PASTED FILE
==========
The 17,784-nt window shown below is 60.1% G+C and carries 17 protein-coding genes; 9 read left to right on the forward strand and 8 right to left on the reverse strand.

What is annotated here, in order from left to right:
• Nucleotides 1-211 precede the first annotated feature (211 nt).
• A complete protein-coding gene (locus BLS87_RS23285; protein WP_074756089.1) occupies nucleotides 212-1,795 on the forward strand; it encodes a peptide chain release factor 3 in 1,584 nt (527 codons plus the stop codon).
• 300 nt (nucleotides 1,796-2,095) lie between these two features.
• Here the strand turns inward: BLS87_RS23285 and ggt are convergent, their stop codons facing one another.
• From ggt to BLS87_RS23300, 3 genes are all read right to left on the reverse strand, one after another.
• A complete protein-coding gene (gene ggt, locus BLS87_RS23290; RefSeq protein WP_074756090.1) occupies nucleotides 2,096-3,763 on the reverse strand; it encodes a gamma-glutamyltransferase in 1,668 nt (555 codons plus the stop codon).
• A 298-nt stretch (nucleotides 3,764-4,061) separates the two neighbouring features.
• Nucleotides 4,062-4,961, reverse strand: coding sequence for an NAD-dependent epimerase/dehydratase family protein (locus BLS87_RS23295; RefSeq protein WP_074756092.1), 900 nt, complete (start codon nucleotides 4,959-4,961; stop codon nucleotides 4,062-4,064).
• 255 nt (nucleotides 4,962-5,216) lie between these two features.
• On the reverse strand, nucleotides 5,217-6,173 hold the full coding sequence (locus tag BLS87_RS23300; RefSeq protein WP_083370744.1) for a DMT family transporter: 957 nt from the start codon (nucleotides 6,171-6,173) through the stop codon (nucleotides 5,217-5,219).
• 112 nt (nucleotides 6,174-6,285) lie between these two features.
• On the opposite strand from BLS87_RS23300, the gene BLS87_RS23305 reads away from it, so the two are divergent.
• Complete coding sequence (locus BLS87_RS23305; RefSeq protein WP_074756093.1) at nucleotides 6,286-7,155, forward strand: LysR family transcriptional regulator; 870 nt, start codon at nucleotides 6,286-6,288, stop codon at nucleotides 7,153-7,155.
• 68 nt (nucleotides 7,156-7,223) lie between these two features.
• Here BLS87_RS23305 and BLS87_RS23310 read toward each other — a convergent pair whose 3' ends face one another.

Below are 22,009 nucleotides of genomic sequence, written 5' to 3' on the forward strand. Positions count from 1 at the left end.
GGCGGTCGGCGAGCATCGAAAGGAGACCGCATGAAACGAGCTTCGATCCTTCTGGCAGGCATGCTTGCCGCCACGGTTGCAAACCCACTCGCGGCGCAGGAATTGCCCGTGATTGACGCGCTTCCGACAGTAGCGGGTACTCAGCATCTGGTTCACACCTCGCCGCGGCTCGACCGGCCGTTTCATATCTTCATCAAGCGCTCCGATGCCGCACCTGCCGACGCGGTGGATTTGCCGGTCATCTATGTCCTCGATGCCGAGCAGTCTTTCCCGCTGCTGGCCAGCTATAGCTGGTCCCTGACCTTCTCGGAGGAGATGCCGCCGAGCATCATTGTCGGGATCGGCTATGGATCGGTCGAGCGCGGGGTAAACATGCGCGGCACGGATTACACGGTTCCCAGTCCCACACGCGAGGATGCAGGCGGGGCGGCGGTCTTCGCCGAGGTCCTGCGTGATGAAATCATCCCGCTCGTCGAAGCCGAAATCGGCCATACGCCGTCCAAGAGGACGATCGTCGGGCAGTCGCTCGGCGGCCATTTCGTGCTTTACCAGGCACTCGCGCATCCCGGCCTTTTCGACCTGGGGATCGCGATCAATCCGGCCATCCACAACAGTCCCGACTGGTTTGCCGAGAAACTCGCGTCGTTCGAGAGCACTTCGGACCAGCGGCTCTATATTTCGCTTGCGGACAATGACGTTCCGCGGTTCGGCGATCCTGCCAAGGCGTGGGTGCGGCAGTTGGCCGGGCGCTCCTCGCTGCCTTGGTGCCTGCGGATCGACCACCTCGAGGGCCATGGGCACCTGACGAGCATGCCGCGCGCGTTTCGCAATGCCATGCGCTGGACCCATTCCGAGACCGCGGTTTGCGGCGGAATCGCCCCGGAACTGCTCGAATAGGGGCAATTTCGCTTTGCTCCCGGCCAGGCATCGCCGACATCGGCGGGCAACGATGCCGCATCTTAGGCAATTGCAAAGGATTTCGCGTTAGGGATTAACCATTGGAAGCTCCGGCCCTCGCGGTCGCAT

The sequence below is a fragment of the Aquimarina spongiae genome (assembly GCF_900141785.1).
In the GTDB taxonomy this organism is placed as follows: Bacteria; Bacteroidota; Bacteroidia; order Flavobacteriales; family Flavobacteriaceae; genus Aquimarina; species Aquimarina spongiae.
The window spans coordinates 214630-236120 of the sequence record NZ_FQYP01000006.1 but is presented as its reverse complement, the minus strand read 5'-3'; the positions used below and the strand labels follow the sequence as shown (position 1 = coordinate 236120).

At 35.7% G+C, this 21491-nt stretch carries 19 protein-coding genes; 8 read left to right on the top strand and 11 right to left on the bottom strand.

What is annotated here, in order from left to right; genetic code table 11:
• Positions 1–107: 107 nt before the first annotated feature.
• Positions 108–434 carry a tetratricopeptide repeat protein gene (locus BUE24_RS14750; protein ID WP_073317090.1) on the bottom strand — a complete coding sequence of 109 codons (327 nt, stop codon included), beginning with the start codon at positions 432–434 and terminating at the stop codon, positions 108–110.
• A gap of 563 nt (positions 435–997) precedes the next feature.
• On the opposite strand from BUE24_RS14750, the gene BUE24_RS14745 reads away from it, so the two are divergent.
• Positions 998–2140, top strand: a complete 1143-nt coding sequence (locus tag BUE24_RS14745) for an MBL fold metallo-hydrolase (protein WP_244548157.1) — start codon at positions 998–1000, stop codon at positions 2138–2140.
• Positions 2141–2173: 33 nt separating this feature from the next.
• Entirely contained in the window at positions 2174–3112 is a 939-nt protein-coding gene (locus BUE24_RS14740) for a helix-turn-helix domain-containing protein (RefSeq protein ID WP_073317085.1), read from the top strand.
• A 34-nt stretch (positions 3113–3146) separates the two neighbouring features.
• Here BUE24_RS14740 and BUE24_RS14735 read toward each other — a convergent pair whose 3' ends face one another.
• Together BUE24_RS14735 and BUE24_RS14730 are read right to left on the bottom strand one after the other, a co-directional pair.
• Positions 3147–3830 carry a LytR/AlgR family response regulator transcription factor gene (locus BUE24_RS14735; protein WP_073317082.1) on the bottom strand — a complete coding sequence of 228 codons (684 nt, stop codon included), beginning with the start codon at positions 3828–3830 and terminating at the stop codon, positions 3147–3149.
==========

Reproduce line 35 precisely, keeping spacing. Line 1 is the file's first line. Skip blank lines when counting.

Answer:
• Positions 3147–3830 carry a LytR/AlgR family response regulator transcription factor gene (locus BUE24_RS14735; protein WP_073317082.1) on the bottom strand — a complete coding sequence of 228 codons (684 nt, stop codon included), beginning with the start codon at positions 3828–3830 and terminating at the stop codon, positions 3147–3149.